BARBER Cello Concerto & Sonata
There are three hits here on one CD. The Cello Sonata dates from 1932, when Barber was a student at the Curtis Institute in Philadelphia; he wrote it in collaboration with his fellow student William Cole and they gave the premiere. Cole’s 1973 recording is included in the eight-CD set of ‘Historical Recordings 1935-60’ (West Hill Radio Archives, 10/11). Soon after Cole launched it, the Sonata began its career and, although it’s more Brahmsian than later Barber, its place, following the two Brahms examples, remains secure, as this fine performance confirms.
Barber’s own recording of the Cello Concerto, with Zara Nelsova, is also on the eight-CD set but it can be had on its own (Naxos, 4/11). There are not as many recordings as there are of the Violin Concerto but the more sombre Cello Concerto shows Barber’s lyrical approach, with finely crafted themes and consistently polished orchestral accompaniment.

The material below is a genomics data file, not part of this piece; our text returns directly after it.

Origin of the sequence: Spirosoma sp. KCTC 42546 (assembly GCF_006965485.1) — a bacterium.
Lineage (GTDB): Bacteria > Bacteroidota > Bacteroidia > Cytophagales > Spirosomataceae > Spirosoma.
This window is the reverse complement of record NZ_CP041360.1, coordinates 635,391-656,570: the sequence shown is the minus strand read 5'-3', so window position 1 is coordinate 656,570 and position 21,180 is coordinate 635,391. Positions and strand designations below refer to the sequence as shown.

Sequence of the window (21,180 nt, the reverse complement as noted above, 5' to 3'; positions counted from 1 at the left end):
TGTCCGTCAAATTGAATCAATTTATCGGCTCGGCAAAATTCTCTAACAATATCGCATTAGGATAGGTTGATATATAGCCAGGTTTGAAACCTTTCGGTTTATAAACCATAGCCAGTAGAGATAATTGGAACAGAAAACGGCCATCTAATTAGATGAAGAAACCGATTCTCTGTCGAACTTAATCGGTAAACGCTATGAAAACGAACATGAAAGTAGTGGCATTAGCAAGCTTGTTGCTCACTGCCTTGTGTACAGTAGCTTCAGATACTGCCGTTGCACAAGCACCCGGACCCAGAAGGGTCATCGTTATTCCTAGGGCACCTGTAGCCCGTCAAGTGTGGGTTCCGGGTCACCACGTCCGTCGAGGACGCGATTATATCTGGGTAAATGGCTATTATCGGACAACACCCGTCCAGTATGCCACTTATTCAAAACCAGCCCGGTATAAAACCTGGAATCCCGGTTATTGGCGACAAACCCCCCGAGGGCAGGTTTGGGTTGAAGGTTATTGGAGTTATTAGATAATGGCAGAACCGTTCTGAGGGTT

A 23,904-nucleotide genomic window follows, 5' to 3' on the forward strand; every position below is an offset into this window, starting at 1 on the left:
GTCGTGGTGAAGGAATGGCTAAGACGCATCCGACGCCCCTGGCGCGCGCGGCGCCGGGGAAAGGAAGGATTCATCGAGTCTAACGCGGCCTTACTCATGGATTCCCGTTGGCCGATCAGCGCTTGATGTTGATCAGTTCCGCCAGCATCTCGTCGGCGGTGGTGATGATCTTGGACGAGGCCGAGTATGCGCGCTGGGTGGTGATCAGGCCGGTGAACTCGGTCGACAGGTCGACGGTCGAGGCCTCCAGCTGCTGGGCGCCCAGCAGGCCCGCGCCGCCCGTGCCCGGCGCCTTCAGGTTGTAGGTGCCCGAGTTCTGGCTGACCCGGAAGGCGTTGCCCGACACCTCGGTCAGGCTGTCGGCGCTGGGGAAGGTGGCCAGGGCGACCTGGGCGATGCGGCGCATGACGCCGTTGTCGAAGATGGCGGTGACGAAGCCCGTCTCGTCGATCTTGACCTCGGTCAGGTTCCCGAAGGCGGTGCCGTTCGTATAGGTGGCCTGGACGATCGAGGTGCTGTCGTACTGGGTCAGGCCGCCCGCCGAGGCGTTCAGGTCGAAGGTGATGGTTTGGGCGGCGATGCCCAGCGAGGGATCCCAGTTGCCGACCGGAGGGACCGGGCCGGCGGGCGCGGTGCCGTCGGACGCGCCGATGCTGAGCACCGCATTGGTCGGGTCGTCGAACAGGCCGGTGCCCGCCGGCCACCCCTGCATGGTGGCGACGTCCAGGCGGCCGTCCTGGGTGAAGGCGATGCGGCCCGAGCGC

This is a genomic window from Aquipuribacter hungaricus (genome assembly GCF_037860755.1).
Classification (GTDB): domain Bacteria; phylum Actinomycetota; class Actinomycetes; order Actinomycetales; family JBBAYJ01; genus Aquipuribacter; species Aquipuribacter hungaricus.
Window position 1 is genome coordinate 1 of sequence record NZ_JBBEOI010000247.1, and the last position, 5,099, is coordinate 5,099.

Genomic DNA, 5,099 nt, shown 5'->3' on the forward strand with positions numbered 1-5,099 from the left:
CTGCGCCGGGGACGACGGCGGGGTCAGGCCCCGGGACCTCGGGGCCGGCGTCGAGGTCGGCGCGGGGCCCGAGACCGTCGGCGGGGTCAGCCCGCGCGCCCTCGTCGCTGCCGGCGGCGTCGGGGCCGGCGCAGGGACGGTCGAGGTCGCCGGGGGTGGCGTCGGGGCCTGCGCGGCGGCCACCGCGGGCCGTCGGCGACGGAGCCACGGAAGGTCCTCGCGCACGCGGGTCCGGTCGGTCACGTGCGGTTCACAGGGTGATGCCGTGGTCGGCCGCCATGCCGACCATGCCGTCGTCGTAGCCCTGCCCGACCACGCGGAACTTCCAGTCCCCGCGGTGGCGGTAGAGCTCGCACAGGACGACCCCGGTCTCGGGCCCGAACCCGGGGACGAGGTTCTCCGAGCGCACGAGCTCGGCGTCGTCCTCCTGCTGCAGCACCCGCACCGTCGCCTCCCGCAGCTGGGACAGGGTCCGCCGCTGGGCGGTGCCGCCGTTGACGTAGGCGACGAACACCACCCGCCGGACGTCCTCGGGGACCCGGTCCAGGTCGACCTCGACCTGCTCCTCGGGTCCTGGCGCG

In the past I’ve admired Yo-Yo Ma but Christian Poltéra, the Swiss cellist who plays a superb Strad, is outstanding and invariably well-supported by the Bergen players under Litton. His high positions are effortless, as are the nasty double thirds (which, according to Cole, Piatigorsky called ‘turds’), and he delivers a fine cadenza. Poltéra’s duet with the oboe in the slow movement is magical. This is actually a siciliano, reflecting Barber’s Italian links, and the mood in this performance is immaculately sustained throughout.
A feature of Litton’s Adagio is the way it creeps in at the start from nothing. Then it’s all beautifully paced, spacious and warm. Recorded quality throughout is top-drawer in a truly winning CD.